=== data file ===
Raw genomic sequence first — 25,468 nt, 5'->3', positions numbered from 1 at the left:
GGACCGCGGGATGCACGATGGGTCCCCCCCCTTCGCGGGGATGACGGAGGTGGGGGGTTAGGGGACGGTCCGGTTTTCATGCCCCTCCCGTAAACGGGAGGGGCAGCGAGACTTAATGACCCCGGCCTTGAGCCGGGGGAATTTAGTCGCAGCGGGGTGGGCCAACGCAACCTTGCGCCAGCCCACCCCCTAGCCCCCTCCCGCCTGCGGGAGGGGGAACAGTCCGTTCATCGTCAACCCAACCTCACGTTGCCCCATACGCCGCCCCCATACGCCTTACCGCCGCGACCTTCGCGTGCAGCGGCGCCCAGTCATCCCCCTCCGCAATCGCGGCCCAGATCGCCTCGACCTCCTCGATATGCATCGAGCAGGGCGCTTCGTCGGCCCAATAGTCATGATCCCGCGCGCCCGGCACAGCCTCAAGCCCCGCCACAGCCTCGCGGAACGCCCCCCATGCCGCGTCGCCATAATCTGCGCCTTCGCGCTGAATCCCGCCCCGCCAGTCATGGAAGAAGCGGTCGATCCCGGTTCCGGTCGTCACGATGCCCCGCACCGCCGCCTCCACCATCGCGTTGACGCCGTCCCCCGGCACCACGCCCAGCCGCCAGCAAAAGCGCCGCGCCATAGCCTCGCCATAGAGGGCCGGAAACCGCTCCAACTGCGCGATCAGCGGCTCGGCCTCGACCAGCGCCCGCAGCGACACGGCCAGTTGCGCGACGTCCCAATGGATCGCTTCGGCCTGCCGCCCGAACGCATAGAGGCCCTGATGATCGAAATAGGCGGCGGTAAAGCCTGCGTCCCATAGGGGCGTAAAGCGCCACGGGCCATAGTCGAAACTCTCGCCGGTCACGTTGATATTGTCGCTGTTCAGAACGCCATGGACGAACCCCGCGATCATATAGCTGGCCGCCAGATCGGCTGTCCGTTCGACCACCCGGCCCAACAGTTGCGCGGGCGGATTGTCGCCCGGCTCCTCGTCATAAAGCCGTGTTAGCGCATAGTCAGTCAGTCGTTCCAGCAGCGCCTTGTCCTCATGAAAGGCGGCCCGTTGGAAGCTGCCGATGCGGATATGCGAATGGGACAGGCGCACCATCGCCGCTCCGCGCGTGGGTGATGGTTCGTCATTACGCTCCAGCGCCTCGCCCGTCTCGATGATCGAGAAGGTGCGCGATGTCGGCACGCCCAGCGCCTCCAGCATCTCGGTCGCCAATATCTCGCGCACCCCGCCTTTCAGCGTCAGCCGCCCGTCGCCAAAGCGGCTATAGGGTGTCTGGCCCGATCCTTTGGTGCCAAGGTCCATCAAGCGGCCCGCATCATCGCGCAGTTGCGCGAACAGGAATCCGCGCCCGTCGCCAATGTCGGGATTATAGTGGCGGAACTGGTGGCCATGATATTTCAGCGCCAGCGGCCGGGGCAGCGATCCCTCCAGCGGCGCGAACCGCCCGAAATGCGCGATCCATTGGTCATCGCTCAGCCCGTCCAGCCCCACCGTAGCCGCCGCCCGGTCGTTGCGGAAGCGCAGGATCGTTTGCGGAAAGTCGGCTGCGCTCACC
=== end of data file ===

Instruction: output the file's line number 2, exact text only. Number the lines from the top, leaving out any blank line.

GGACCGCGGGATGCACGATGGGTCCCCCCCCTTCGCGGGGATGACGGAGGTGGGGGGTTAGGGGACGGTCCGGTTTTCATGCCCCTCCCGTAAACGGGAGGGGCAGCGAGACTTAATGACCCCGGCCTTGAGCCGGGGGAATTTAGTCGCAGCGGGGTGGGCCAACGCAACCTTGCGCCAGCCCACCCCCTAGCCCCCTCCCGCCTGCGGGAGGGGGAACAGTCCGTTCATCGTCAACCCAACCTCACGTTGCCCCATACGCCGCCCCCATACGCCTTACCGCCGCGACCTTCGCGTGCAGCGGCGCCCAGTCATCCCCCTCCGCAATCGCGGCCCAGATCGCCTCGACCTCCTCGATATGCATCGAGCAGGGCGCTTCGTCGGCCCAATAGTCATGATCCCGCGCGCCCGGCACAGCCTCAAGCCCCGCCACAGCCTCGCGGAACGCCCCCCATGCCGCGTCGCCATAATCTGCGCCTTCGCGCTGAATCCCGCCCCGCCAGTCATGGAAGAAGCGGTCGATCCCGGTTCCGGTCGTCACGATGCCCCGCACCGCCGCCTCCACCATCGCGTTGACGCCGTCCCCCGGCACCACGCCCAGCCGCCAGCAAAAGCGCCGCGCCATAGCCTCGCCATAGAGGGCCGGAAACCGCTCCAACTGCGCGATCAGCGGCTCGGCCTCGACCAGCGCCCGCAGCGACACGGCCAGTTGCGCGACGTCCCAATGGATCGCTTCGGCCTGCCGCCCGAACGCATAGAGGCCCTGATGATCGAAATAGGCGGCGGTAAAGCCTGCGTCCCATAGGGGCGTAAAGCGCCACGGGCCATAGTCGAAACTCTCGCCGGTCACGTTGATATTGTCGCTGTTCAGAACGCCATGGACGAACCCCGCGATCATATAGCTGGCCGCCAGATCGGCTGTCCGTTCGACCACCCGGCCCAACAGTTGCGCGGGCGGATTGTCGCCCGGCTCCTCGTCATAAAGCCGTGTTAGCGCATAGTCAGTCAGTCGTTCCAGCAGCGCCTTGTCCTCATGAAAGGCGGCCCGTTGGAAGCTGCCGATGCGGATATGCGAATGGGACAGGCGCACCATCGCCGCTCCGCGCGTGGGTGATGGTTCGTCATTACGCTCCAGCGCCTCGCCCGTCTCGATGATCGAGAAGGTGCGCGATGTCGGCACGCCCAGCGCCTCCAGCATCTCGGTCGCCAATATCTCGCGCACCCCGCCTTTCAGCGTCAGCCGCCCGTCGCCAAAGCGGCTATAGGGTGTCTGGCCCGATCCTTTGGTGCCAAGGTCCATCAAGCGGCCCGCATCATCGCGCAGTTGCGCGAACAGGAATCCGCGCCCGTCGCCAATGTCGGGATTATAGTGGCGGAACTGGTGGCCATGATATTTCAGCGCCAGCGGCCGGGGCAGCGATCCCTCCAGCGGCGCGAACCGCCCGAAATGCGCGATCCATTGGTCATCGCTCAGCCCGTCCAGCCCCACCGTAGCCGCCGCCCGGTCGTTGCGGAAGCGCAGGATCGTTTGCGGAAAGTCGGCTGCGCTCACC